The Theatreguide.London Review
Priscilla, Queen of the Desert
Palace Theatre 2009 - 2011
In the realm of theatre-for-people-who-don't-go-to-the-theatre, Priscilla is not a cheat. It's big, colourful and full of familiar and catchy songs, it features a popular star and, if you're in the right mood, it delivers a Fun Night Out.
If it's not particularly inventive, if the star proves to be something of a blank, and if you are more likely to remember the costumes than any of the music or performances - well, that just means that it is an OK example of the genre, and not much more.
It is based, of course, on the 1994 Australian film about two drag performers and a transsexual who journey into the outback in an old bus called Priscilla for a gig in Alice Springs and the reunion of one of the queens with the son he managed to father in an earlier life.
Along the route they encounter various outback types, winning some over and being bashed by others, and bonding in heart-warming ways.
The film featured a lot of ABBA songs, but they've been co-opted by another musical, so adapters Stephen Elliott and Allan Scott and 'song selector and interpreter' Simon Phillips have set it to a magpie collection of pop songs from the 1960s to the 1990s, with a heavy emphasis on disco.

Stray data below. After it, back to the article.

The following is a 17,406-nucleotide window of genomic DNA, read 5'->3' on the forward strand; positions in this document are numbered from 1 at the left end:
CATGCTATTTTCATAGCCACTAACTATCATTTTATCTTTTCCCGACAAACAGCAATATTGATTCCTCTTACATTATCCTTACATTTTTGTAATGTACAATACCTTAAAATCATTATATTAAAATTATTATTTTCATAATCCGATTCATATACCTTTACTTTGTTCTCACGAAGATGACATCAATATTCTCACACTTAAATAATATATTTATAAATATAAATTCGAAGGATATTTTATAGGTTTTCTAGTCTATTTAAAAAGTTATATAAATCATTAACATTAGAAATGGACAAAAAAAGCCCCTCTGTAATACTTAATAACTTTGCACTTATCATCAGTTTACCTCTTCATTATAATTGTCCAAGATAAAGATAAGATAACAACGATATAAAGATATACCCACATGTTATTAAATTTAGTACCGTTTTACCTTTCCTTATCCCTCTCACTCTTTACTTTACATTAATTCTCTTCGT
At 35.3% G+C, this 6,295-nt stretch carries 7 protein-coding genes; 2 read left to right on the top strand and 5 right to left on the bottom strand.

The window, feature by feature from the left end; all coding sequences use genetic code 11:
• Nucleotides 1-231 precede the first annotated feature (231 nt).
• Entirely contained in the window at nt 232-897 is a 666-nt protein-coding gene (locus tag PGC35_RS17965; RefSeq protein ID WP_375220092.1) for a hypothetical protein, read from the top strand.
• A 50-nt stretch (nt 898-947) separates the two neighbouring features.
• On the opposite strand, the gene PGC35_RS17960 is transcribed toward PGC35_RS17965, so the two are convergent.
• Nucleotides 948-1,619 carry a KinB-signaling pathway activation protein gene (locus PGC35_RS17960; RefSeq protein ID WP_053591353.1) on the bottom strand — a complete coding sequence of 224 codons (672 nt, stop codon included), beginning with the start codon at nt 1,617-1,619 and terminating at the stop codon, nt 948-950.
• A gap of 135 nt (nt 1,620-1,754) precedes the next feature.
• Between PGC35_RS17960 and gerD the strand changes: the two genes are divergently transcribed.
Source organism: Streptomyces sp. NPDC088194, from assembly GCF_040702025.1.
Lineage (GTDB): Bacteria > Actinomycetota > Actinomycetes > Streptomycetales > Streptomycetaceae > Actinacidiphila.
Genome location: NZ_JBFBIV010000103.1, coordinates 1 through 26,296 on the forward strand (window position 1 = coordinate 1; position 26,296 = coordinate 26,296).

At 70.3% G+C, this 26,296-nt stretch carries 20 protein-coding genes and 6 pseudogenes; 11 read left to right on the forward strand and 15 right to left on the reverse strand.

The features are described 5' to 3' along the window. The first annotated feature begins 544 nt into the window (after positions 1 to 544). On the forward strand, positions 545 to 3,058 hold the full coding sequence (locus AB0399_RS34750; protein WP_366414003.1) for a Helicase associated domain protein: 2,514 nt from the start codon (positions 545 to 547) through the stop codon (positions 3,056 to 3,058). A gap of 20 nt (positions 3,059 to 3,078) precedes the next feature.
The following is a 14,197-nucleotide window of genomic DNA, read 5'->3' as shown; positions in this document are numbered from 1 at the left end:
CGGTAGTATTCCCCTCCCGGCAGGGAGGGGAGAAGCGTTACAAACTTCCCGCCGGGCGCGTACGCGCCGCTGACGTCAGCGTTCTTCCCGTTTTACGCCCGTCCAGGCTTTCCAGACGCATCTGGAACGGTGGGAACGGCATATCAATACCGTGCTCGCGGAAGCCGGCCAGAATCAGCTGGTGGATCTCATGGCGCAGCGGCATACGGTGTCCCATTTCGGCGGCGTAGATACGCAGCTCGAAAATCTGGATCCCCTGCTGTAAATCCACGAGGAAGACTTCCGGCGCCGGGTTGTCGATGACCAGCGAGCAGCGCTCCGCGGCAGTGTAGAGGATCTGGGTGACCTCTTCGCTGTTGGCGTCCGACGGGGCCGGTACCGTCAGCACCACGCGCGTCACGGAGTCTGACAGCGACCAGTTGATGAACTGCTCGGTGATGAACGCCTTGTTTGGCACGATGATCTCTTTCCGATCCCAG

About half the songs are sung by the actors and the rest broadly mimed as part of their lip-sync acts, with the actual vocals provided by a female trio generally suspended from the rafters.
Some of the songs are integrated into the book - the father sings 'I Say A Little Prayer For You' to a photo of his son - but most are self-contained fantasy sequences or performance pieces from the drag act.
There are big production numbers to 'Don't Leave Me This Way,' 'Go West,' 'Boogie Wonderland' and, most improbably, 'MacArthur Park' (featuring dancing cupcakes - earlier 'Colour My World' had dancing paintbrushes).
And of course the principals appear in ever-more-elaborate and garishly coloured gowns and wigs which are a big part of the fun.
Indeed, combined with the multicoloured bus, the fantasy chorus lines and the flying divas, all the production money is visibly up there on the stage.
(The recent show Priscilla most resembles is 2006's Daddy Cool, which also featured a random collection of pop songs subservient to a brightly coloured spectacle.)
The show is being marketed as a starring vehicle for Jason Donovan as the father-in-drag, but he turns out to be bland to the point of near-invisibility, consistently out-acted, out-sung, out-danced and out-camped by his costars Oliver Thornton and particularly Tony Sheldon as the motherly trannie. Clive Carter as a friendly mechanic and Wezley Sebastian as a drag show compere also score.
This is tissue-paper theatre, your mind discarding the memory of each sequence as you move on to the next. You'll leave with some fading images of colour and movement, and not much more - though that may be all you want from a Fun Night Out.
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